The horizon is suddenly much closer, and the sound of rushing water is upon you. As you approach the entrance, you look for the tongues – the flat patches that indicate where the rocks aren’t. You pull hard on the paddle, trying to stay on the line you’ve chosen and not wind up on the rocks you see looming above, and those you don’t see lurking beneath the surface, manifesting their presence only through a slight alteration in the fluid motion above. The reward is a crash of water through a train of standing waves, cooling on a summer day, or invigorating on a chilly one. A baptism the established church never envisioned, it’s a religious experience.
Today Bob and I ran the Tuckaseegee River. Bob had run the river a few weeks ago, but this was my first time. I hadn’t really given the Tuckaseegee much thought. My feelings had been that If I’m going to drive this far into Western North Carolina, I might as well run the Nantahala.
We got an early start, with the weather looking tentative. The Dillsboro forecast called for cloudy skies with temps in the 60s, so we came prepared with wet suits. It looked like things were going to deteriorate on the drive through Asheville, as a heavy mist fell. As we drove west on I-40, the skies cleared, and spectacular autumn colors emerged.
The put-in, take-out, and shuttle are very simple, thanks to a wonderfully developed park in Dillsboro, and the kind folks at Tuckaseegee Outfitters, who will let you park at their take-out even if you’re not taking a trip or renting from them. It is a short, five-mile run, and we thought we might even have time for two runs today.
We got on the river at about 10:30. The river starts off tamely below a 15-foot dam. About a half mile from put-in is a fake train wreck that was used in The Fugitive, starring Harrison Ford. I may have to rent that one. The river was fairly tame, with enough action to keep things interesting. The lines through the rapids were fairly obvious. It seems a bit tamer than the Green River at this point, but it’s certainly less crowded. I think I was expecting more of a challenge, since the river was very high when Bob ran it, and the names of the rapids led one to believe they were more than they were.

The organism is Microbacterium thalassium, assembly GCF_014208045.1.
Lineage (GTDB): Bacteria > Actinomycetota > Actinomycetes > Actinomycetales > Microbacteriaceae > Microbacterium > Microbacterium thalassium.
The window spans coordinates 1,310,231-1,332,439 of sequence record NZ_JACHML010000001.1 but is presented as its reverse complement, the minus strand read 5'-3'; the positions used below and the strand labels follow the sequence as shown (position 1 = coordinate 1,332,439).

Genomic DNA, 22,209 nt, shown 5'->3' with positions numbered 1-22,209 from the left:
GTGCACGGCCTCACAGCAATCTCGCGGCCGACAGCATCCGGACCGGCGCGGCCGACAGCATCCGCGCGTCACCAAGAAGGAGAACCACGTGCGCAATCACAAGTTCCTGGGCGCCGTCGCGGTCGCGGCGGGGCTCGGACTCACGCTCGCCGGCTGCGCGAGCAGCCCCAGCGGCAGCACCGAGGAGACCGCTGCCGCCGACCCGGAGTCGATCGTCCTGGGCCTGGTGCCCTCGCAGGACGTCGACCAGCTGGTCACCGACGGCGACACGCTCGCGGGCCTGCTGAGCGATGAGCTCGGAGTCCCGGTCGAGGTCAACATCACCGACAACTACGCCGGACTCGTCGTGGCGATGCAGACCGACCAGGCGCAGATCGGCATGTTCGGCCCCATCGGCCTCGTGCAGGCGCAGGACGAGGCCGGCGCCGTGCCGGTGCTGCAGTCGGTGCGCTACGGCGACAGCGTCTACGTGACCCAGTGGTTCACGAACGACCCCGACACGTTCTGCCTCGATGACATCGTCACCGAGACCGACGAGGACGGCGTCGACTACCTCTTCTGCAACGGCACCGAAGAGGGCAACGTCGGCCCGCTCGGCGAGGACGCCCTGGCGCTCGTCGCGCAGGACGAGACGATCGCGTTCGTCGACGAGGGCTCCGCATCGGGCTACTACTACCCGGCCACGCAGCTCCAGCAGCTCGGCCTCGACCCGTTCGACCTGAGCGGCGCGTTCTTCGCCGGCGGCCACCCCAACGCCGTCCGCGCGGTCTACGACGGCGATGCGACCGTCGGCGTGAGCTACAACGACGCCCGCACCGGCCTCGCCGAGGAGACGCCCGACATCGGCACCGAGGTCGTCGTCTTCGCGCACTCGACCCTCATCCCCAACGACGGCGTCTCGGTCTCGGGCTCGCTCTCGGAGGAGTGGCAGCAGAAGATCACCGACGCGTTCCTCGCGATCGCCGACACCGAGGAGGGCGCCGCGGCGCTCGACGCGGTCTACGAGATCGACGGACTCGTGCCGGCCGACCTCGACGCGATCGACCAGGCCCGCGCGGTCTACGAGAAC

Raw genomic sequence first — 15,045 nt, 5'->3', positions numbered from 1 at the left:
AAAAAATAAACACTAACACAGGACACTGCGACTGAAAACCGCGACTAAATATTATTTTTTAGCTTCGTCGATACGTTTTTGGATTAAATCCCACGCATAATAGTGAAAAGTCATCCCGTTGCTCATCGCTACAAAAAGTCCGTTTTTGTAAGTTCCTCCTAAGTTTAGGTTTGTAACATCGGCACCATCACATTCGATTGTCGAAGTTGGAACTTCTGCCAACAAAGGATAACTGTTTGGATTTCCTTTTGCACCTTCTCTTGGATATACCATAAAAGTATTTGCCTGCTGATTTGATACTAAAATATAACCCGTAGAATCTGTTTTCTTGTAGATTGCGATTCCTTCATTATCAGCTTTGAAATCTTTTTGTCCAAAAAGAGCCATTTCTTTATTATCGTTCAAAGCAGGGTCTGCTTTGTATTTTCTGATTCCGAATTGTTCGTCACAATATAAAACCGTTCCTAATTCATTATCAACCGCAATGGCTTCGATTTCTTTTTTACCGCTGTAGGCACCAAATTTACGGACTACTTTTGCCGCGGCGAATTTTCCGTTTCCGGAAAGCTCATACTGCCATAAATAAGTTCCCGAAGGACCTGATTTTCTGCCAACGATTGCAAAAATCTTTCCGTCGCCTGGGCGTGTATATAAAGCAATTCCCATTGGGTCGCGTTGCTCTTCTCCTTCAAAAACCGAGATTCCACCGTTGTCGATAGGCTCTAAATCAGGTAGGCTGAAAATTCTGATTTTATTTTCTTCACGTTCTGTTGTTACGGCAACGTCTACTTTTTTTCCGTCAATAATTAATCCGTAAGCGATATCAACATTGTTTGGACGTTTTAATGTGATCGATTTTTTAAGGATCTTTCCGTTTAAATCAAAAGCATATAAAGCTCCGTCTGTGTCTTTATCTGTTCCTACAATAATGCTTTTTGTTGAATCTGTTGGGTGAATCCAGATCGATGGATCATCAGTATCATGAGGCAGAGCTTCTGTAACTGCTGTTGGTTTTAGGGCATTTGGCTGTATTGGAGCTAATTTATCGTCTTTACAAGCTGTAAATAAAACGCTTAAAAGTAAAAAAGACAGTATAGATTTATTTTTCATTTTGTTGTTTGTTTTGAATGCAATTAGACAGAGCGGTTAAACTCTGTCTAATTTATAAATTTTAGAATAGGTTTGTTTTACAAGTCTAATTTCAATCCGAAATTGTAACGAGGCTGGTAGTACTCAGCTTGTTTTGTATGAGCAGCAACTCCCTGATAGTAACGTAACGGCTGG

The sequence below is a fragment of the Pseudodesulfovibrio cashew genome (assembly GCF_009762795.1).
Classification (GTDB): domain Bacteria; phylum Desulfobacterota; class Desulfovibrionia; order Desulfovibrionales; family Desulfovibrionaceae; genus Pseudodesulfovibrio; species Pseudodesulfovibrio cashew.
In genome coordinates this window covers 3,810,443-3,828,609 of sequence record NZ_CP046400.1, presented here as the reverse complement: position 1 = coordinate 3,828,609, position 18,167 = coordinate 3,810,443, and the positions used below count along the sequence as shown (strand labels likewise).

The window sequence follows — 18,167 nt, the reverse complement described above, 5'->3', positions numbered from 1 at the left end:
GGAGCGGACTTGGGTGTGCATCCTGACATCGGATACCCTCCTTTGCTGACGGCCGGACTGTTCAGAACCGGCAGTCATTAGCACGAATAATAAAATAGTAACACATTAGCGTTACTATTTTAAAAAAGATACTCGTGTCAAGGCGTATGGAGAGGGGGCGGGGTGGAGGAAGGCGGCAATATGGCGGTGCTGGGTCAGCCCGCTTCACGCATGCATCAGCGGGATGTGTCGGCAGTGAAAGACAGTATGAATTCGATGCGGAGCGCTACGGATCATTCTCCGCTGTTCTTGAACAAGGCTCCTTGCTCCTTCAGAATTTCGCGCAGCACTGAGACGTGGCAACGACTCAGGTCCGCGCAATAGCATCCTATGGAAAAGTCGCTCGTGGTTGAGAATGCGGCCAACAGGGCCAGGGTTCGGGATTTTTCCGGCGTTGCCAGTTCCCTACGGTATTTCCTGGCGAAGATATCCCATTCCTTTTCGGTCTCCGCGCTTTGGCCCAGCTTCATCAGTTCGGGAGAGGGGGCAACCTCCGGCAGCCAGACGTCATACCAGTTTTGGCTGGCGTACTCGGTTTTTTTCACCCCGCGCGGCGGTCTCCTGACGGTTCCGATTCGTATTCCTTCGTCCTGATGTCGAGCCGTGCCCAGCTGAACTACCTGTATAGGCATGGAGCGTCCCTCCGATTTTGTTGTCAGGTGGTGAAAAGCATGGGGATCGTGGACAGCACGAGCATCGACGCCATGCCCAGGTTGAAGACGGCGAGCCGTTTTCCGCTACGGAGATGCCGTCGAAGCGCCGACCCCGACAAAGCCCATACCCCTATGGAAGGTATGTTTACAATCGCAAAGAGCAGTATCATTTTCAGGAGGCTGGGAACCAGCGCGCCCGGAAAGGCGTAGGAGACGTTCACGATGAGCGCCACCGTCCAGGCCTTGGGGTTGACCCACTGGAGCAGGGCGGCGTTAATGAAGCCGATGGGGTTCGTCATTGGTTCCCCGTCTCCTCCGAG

For much of the run, Highway 23 is on one side of the river, and the Smokey Mountain Railroad is on the other. The river is sufficiently insulated so that neither of these becomes a distraction, very unlike our recent trip down the French Broad.
We had only been on the river for a couple of hours when we spotted the take-out. The wind had come up and was bracing, so we decided not to do a second run. By 12:30 we were off the river, and Bob was running the shuttle back to get his vehicle. However short, it was still a great day on the river.
This river is a keeper. The rapids were fun, and it certainly wasn’t crowded. I don’t know if that would be the case at the height of summer. I could almost see running this river early, then scooting the 30 miles or so over to the Nantahala for a later run.